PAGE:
I recently watched the powerful new documentary Billie via an exclusive screening by the 92nd Street Y.
Billie breathes life into nearly 50-year-old audiotapes of the interviews journalist Linda Lipnack Kuehl conducted with Holiday’s contemporaries including Count Basie, Carmen McRae, Tony Bennett, singer Sylvia Syms and drummer Jo Jones. Archival materials and first-hand accounts shed light on systemic racism, racial segregation and the undertold story of her commitment to racial justice. The civil rights pioneer performed “Strange Fruit” at the end of every performance for 20 years despite FBI and police harassment. Bassist Charles Mingus said, “She was fighting equality before Martin Luther King. … That might be why the cops were against her too, not just junk.”
The special screening was followed by a Q&A with director James Erskine and executive producer Michele Smith, manager of the Billie Holiday Estate.
Billie will be released in theaters and on virtual cinema December 4. For updates, go here.
Last week, Mural Arts Philadelphia unveiled Portraits of Justice, a public art project to engage ordinary citizens in conversations about transforming the criminal justice system.
Jeffrey Krimes and Russell Craig’s powerful murals overlook the statue of Frank Rizzo, a former police commissioner who had close ties with Italian mobsters and hung out at Black Mafia-owned joints on “The Strip” in West Philly. As mayor, Rizzo was sued by the U.S. Department of Justice for a pattern of police brutality that “shocks the conscience.”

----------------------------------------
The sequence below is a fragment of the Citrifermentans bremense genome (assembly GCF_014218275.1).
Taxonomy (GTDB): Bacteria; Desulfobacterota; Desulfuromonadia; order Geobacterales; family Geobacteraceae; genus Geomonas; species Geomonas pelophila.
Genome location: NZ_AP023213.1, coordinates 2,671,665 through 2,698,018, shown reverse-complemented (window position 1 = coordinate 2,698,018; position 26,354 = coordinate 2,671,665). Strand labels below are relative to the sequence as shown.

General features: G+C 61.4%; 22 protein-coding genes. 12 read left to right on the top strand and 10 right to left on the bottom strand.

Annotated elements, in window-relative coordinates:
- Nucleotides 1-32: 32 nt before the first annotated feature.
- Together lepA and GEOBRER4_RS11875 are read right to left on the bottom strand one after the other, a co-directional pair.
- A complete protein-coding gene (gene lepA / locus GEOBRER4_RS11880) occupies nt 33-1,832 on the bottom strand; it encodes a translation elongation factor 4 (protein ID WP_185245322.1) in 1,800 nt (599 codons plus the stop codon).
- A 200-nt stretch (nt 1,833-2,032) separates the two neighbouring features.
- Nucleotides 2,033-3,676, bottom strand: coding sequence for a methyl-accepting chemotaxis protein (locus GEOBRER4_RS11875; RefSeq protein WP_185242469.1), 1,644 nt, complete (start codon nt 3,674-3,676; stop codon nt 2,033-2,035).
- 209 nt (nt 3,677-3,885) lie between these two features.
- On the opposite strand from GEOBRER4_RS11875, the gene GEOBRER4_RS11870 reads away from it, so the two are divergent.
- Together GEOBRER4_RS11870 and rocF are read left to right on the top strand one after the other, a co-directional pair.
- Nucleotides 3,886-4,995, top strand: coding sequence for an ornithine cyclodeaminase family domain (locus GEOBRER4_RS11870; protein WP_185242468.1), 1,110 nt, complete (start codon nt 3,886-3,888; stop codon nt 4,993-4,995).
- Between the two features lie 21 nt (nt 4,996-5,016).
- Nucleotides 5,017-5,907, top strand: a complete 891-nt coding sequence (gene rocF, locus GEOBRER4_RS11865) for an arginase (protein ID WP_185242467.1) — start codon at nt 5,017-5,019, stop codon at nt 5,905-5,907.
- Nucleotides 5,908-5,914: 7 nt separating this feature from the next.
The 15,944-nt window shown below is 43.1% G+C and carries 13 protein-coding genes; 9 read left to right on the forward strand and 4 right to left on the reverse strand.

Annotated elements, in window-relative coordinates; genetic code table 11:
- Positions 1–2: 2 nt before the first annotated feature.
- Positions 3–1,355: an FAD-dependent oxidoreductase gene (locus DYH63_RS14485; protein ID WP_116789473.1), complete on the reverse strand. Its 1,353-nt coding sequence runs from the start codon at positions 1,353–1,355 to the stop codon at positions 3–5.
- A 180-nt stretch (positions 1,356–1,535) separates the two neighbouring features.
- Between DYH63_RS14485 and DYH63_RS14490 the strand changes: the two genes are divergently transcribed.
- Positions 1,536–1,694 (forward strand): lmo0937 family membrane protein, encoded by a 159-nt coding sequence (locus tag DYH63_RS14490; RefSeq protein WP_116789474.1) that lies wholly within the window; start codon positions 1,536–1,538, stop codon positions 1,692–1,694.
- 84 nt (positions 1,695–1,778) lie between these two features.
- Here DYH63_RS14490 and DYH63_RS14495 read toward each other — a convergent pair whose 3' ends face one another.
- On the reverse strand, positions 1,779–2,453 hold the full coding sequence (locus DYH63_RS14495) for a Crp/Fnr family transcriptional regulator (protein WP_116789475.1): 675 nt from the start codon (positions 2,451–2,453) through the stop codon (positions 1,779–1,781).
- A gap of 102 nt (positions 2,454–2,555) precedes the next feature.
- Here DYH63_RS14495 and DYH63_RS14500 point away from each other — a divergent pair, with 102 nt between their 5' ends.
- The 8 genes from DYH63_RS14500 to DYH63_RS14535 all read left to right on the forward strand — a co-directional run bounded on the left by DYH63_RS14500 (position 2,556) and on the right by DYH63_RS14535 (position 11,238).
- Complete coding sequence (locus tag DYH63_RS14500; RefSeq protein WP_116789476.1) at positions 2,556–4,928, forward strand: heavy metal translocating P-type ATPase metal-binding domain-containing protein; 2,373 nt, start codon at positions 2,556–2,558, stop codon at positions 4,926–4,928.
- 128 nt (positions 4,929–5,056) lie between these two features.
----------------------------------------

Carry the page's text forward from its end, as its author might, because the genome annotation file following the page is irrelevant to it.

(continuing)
The murals’ bricks represent barriers to reentry. With their close proximity to Rizzo, the background brings to mind the former police commissioner gloating that his officers ordered Black Panthers up against a brick wall and forced them to strip naked in front of the news cameras. The August 31, 1970 incident is one of the many reasons Rizzo is loathed by African Americans.
The murals are designed to empower the public to reimagine a criminal justice system that is more than “just us.” To my surprise, they helped me reimagine a Thomas Paine Plaza without the Rizzo statue. The sheer size of the murals and the facial expressions are a silent rebuke to the monument to racial injustice. Tellingly, the family-commissioned hunk of junk has to be caged to protect it from the public.